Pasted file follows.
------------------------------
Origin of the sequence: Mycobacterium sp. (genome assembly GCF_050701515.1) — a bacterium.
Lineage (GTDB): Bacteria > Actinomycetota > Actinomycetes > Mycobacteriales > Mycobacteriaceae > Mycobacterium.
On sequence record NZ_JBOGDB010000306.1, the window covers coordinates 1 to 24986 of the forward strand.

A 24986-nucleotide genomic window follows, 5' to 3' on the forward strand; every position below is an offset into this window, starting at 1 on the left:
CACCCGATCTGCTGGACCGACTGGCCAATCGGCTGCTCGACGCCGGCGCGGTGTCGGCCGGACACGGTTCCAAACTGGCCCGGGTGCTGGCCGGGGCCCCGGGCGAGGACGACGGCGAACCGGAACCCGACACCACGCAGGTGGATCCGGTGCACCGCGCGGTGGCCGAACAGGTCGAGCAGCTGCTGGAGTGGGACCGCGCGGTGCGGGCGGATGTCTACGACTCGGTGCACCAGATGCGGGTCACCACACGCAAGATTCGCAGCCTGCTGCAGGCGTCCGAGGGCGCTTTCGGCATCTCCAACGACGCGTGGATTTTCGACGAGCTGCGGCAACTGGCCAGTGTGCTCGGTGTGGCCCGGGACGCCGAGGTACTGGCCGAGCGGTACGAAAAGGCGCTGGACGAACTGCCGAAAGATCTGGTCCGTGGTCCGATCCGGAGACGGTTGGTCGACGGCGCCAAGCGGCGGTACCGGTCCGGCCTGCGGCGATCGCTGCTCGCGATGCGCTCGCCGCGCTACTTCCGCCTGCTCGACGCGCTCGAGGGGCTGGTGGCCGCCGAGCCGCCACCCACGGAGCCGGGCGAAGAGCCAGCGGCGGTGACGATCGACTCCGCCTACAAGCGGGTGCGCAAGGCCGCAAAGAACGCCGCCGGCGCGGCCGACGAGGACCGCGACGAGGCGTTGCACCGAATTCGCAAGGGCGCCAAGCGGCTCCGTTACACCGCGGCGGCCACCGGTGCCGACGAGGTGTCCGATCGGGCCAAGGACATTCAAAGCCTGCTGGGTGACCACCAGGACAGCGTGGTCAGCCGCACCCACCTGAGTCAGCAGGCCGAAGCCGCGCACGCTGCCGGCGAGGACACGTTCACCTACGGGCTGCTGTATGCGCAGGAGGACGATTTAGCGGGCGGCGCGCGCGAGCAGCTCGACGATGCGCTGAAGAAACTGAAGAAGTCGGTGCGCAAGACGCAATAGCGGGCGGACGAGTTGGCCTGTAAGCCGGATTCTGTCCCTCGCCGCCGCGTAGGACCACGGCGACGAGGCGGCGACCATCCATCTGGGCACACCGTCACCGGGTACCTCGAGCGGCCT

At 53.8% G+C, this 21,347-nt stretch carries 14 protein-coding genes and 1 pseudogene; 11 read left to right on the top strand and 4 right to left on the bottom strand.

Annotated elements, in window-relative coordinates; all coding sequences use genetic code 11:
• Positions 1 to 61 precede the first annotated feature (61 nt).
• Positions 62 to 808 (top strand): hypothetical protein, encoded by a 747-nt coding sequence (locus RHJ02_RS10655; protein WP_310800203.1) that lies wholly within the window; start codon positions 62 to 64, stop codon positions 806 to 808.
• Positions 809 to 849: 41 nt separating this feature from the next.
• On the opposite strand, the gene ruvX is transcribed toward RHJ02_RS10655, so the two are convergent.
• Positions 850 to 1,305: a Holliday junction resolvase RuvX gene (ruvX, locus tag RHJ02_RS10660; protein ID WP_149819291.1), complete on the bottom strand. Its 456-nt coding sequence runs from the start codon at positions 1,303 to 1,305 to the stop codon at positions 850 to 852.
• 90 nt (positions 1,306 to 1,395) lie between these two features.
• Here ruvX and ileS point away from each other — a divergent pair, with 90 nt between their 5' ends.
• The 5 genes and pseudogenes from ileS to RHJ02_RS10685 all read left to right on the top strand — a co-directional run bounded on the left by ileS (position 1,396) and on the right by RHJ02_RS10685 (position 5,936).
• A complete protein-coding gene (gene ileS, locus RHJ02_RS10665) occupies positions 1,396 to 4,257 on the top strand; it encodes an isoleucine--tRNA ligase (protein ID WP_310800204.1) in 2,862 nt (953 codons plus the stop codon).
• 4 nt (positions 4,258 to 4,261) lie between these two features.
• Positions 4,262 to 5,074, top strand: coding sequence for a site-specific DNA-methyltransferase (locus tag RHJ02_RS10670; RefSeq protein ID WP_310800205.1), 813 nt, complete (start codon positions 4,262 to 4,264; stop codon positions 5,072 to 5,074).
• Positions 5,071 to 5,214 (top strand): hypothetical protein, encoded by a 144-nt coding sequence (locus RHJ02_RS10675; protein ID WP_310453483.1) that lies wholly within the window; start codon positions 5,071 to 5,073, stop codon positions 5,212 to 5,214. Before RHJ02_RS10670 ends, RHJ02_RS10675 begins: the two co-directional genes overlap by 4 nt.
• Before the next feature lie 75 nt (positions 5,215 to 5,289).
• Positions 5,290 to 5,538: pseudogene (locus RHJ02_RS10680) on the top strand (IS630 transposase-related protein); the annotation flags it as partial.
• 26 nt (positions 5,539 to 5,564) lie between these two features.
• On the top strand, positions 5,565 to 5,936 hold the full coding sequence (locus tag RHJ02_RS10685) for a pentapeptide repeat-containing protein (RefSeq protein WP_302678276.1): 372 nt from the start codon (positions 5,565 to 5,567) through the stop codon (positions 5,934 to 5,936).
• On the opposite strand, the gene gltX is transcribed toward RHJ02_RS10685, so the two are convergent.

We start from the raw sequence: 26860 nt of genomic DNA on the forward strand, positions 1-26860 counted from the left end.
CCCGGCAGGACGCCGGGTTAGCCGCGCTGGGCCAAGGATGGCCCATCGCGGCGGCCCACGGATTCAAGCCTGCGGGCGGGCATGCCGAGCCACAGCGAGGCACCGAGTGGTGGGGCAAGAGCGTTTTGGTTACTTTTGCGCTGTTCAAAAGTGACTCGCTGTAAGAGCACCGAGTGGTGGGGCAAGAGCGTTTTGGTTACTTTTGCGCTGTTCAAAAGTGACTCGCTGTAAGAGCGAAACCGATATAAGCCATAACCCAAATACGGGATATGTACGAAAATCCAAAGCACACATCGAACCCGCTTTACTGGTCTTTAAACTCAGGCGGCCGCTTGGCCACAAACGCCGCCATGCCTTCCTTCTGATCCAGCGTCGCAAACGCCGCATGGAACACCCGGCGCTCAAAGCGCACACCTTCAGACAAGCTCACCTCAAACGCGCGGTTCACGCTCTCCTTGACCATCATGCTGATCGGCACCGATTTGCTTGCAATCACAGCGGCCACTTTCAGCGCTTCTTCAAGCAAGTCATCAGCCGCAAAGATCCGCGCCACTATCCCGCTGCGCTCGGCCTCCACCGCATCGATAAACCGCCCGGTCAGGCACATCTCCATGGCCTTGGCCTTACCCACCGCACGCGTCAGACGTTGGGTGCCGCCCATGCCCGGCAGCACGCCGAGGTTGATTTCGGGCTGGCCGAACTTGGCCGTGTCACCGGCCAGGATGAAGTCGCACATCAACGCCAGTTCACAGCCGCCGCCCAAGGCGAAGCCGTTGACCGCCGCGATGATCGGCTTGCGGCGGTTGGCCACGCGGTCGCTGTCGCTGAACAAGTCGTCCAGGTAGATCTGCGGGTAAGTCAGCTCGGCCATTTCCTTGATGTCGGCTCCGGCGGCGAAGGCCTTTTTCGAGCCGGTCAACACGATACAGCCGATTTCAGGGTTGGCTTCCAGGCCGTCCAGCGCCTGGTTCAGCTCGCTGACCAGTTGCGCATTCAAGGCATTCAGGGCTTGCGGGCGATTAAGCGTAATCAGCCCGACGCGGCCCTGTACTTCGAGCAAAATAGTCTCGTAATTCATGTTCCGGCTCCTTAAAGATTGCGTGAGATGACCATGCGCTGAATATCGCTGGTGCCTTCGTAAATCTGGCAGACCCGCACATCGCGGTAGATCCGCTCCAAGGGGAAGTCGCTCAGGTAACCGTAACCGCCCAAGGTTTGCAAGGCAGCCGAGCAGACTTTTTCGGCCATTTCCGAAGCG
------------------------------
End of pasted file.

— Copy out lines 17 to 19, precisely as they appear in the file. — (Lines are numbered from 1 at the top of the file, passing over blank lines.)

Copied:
• 4 nt (positions 4,258 to 4,261) lie between these two features.
• Positions 4,262 to 5,074, top strand: coding sequence for a site-specific DNA-methyltransferase (locus tag RHJ02_RS10670; RefSeq protein ID WP_310800205.1), 813 nt, complete (start codon positions 4,262 to 4,264; stop codon positions 5,072 to 5,074).
• Positions 5,071 to 5,214 (top strand): hypothetical protein, encoded by a 144-nt coding sequence (locus RHJ02_RS10675; protein ID WP_310453483.1) that lies wholly within the window; start codon positions 5,071 to 5,073, stop codon positions 5,212 to 5,214. Before RHJ02_RS10670 ends, RHJ02_RS10675 begins: the two co-directional genes overlap by 4 nt.